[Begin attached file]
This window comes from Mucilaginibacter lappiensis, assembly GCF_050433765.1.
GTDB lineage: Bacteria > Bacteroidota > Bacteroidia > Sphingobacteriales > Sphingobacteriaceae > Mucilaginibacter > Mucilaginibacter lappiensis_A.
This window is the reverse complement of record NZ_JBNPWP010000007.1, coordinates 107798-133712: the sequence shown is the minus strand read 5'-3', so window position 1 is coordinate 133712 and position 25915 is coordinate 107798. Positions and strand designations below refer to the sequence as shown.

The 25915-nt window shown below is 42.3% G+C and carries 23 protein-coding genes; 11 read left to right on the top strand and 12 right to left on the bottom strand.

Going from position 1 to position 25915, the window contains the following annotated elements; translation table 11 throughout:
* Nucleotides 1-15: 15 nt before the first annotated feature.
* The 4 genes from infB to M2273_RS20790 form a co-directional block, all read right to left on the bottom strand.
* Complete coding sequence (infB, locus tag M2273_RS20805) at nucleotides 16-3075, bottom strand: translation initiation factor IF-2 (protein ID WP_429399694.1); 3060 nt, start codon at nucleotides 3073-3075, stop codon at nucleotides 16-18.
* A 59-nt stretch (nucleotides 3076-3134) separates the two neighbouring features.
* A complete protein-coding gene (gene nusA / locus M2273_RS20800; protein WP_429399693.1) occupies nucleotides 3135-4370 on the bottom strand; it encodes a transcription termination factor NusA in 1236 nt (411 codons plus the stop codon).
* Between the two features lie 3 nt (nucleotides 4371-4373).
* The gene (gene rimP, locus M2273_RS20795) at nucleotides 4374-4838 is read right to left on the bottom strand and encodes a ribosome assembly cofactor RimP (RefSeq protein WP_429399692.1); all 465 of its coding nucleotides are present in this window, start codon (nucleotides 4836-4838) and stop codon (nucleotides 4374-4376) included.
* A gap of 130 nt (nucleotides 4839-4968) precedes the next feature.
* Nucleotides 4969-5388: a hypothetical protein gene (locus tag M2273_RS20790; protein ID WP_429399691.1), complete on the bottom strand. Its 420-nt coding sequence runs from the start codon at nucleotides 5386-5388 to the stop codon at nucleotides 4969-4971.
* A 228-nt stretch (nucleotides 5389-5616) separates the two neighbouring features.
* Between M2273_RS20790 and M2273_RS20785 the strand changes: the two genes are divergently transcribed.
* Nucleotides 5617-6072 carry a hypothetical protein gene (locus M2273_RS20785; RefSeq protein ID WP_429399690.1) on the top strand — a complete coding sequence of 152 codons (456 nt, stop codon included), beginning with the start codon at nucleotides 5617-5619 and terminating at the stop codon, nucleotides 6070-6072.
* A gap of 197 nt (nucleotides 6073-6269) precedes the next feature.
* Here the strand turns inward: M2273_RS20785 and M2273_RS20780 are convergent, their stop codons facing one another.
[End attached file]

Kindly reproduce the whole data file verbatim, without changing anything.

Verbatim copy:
This window comes from Mucilaginibacter lappiensis, assembly GCF_050433765.1.
GTDB lineage: Bacteria > Bacteroidota > Bacteroidia > Sphingobacteriales > Sphingobacteriaceae > Mucilaginibacter > Mucilaginibacter lappiensis_A.
This window is the reverse complement of record NZ_JBNPWP010000007.1, coordinates 107798-133712: the sequence shown is the minus strand read 5'-3', so window position 1 is coordinate 133712 and position 25915 is coordinate 107798. Positions and strand designations below refer to the sequence as shown.

The 25915-nt window shown below is 42.3% G+C and carries 23 protein-coding genes; 11 read left to right on the top strand and 12 right to left on the bottom strand.

Going from position 1 to position 25915, the window contains the following annotated elements; translation table 11 throughout:
* Nucleotides 1-15: 15 nt before the first annotated feature.
* The 4 genes from infB to M2273_RS20790 form a co-directional block, all read right to left on the bottom strand.
* Complete coding sequence (infB, locus tag M2273_RS20805) at nucleotides 16-3075, bottom strand: translation initiation factor IF-2 (protein ID WP_429399694.1); 3060 nt, start codon at nucleotides 3073-3075, stop codon at nucleotides 16-18.
* A 59-nt stretch (nucleotides 3076-3134) separates the two neighbouring features.
* A complete protein-coding gene (gene nusA / locus M2273_RS20800; protein WP_429399693.1) occupies nucleotides 3135-4370 on the bottom strand; it encodes a transcription termination factor NusA in 1236 nt (411 codons plus the stop codon).
* Between the two features lie 3 nt (nucleotides 4371-4373).
* The gene (gene rimP, locus M2273_RS20795) at nucleotides 4374-4838 is read right to left on the bottom strand and encodes a ribosome assembly cofactor RimP (RefSeq protein WP_429399692.1); all 465 of its coding nucleotides are present in this window, start codon (nucleotides 4836-4838) and stop codon (nucleotides 4374-4376) included.
* A gap of 130 nt (nucleotides 4839-4968) precedes the next feature.
* Nucleotides 4969-5388: a hypothetical protein gene (locus tag M2273_RS20790; protein ID WP_429399691.1), complete on the bottom strand. Its 420-nt coding sequence runs from the start codon at nucleotides 5386-5388 to the stop codon at nucleotides 4969-4971.
* A 228-nt stretch (nucleotides 5389-5616) separates the two neighbouring features.
* Between M2273_RS20790 and M2273_RS20785 the strand changes: the two genes are divergently transcribed.
* Nucleotides 5617-6072 carry a hypothetical protein gene (locus M2273_RS20785; RefSeq protein ID WP_429399690.1) on the top strand — a complete coding sequence of 152 codons (456 nt, stop codon included), beginning with the start codon at nucleotides 5617-5619 and terminating at the stop codon, nucleotides 6070-6072.
* A gap of 197 nt (nucleotides 6073-6269) precedes the next feature.
* Here the strand turns inward: M2273_RS20785 and M2273_RS20780 are convergent, their stop codons facing one another.